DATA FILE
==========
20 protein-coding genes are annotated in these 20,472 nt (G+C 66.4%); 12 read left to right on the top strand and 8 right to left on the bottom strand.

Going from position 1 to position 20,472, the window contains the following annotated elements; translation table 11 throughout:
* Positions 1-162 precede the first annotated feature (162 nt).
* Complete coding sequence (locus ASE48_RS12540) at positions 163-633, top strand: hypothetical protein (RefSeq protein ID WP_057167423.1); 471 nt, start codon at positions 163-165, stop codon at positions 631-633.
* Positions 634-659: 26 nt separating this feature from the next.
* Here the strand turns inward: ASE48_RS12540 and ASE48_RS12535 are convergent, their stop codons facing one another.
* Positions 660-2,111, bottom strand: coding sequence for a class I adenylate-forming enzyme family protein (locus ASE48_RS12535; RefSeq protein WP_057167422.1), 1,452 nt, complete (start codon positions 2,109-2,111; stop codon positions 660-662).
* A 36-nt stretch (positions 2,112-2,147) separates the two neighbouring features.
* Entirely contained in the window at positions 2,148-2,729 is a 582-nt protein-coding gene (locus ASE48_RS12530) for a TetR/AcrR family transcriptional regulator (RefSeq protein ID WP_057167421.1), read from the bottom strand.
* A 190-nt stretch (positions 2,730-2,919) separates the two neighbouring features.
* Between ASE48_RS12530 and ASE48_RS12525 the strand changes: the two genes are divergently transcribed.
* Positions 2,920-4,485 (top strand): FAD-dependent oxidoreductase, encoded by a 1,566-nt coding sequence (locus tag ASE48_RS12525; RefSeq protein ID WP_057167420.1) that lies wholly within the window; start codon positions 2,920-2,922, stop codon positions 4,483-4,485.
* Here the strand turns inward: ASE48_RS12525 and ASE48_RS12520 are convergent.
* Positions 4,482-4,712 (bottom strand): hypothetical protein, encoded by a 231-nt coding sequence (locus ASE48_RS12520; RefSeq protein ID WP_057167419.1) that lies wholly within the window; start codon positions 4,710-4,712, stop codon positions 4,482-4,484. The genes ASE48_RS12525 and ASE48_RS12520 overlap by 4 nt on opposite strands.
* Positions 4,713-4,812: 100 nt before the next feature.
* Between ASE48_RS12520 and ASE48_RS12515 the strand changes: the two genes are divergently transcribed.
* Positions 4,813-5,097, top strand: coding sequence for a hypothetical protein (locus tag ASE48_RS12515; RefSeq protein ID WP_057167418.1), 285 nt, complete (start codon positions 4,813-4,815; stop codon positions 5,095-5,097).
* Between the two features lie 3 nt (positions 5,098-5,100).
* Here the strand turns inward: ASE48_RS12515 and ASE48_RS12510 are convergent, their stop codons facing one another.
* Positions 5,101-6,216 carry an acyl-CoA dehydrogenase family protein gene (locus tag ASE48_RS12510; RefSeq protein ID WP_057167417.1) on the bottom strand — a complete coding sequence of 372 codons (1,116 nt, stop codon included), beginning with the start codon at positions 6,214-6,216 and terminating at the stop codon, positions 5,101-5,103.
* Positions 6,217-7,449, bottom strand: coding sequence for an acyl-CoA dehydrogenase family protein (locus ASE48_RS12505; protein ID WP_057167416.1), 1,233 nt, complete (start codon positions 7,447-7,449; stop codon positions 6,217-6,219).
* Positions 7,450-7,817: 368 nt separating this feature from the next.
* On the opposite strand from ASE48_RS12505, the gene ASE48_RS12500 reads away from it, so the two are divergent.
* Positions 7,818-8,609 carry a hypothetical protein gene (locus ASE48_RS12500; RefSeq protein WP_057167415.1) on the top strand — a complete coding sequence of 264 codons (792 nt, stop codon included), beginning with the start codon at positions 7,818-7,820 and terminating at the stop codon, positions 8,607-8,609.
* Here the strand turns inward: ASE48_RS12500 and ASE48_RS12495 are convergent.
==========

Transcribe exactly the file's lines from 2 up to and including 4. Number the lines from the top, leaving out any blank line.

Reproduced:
Going from position 1 to position 20,472, the window contains the following annotated elements; translation table 11 throughout:
* Positions 1-162 precede the first annotated feature (162 nt).
* Complete coding sequence (locus ASE48_RS12540) at positions 163-633, top strand: hypothetical protein (RefSeq protein ID WP_057167423.1); 471 nt, start codon at positions 163-165, stop codon at positions 631-633.